The Atlantic Salmon Federation works with First Nations on a variety of projects designed to maintain healthy runs of Atlantic salmon, and protect those runs for all generations to come.
On the Cascapedia River in Quebec's Gaspé, Chief Guy Condo of the Gesgapegiag Band proved to be a leader for successfully entering into an agreement where gillnetting has been suspended for a four year period at the the mouth the river.
Guy Condo passed away in Feb. 2016, but his work on behalf of the Atlantic salmon and the Cascapedia River is a legacy for all.
This has allowed far more Atlantic salmon to reach their spawning beds, and in 2011 led to the river reaching egg densities more than 400% of minimum conservation levels. Where Atlantic salmon are so important to the culture of First Nations, this success story is one where everyone sees benefits.
When Chief Condo recognized that the salmon resource on the Cascapedia River was in decline, he surveyed band members to gauge their willingness to put on hold their right to fish for subsistence in exchange for job creation and economic development. With the overwhelming support of his band members, Chief Condo negotiated with local camp owners and the Quebec government this four-year suspension of the gill net fishery, and the success of the agreement has brought together all those wishing to restore wild Atlantic salmon to historic maximum numbers.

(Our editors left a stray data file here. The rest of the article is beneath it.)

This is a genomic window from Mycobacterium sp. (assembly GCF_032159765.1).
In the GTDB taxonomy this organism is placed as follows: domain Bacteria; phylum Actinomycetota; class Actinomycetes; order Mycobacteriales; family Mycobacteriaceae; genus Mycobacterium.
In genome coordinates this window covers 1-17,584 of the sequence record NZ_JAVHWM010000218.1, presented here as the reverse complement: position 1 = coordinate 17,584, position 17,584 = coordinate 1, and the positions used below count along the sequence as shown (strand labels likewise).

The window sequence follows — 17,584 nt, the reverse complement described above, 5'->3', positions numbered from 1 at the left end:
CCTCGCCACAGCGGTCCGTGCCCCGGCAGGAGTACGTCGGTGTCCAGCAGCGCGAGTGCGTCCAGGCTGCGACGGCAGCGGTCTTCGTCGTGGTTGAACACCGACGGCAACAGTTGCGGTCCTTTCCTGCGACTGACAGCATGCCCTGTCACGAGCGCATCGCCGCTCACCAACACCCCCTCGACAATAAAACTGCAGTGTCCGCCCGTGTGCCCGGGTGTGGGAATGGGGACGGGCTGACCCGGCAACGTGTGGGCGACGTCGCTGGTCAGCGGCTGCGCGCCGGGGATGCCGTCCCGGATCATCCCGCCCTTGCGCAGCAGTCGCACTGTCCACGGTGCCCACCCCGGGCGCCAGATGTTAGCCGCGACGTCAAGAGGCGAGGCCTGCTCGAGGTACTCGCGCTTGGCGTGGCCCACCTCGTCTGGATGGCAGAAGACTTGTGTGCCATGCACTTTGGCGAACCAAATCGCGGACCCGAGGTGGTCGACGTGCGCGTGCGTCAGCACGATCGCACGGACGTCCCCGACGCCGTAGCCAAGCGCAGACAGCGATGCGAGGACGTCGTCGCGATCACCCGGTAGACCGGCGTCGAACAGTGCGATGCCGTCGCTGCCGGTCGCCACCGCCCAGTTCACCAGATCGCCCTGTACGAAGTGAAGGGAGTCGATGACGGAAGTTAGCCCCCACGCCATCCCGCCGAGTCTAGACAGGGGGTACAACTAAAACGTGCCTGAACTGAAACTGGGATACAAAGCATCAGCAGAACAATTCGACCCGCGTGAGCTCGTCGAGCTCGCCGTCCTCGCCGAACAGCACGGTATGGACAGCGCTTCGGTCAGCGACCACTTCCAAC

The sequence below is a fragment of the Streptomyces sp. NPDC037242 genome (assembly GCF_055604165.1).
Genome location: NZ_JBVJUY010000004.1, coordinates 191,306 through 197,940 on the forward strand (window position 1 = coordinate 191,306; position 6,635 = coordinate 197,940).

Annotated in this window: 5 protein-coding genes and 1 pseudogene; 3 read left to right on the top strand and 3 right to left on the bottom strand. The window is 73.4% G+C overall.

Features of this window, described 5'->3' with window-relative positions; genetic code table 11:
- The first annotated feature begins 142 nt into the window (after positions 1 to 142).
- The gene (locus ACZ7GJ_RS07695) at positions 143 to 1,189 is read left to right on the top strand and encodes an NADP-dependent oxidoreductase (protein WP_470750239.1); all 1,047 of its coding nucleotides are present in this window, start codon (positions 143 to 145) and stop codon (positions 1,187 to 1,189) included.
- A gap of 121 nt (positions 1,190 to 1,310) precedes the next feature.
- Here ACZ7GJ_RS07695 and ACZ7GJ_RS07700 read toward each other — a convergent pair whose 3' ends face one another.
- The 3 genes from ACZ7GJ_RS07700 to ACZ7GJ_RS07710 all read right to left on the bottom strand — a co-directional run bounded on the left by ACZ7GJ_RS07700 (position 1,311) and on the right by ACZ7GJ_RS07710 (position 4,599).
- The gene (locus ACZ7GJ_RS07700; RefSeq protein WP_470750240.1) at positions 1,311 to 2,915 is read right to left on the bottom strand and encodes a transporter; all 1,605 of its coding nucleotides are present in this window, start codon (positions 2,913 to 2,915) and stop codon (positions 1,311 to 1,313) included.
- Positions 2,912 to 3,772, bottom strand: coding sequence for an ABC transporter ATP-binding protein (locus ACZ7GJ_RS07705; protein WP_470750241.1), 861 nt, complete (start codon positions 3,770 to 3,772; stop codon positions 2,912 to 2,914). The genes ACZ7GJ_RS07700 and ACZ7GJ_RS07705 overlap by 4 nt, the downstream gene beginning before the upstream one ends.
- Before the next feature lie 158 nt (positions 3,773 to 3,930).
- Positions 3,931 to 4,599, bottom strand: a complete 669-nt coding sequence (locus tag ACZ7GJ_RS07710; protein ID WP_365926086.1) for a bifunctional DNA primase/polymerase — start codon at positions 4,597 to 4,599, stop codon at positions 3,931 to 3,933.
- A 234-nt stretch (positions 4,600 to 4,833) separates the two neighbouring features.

This gillnet suspension has been combined with a voluntary live release rate of more than 90% by anglers - and together this helps ensure the future health of the river and is a role model to be emulated on other Atlantic salmon rivers throughout eastern Canada.
ASF seeks out partnerships with First Nations where all partners win by having a successful outcome.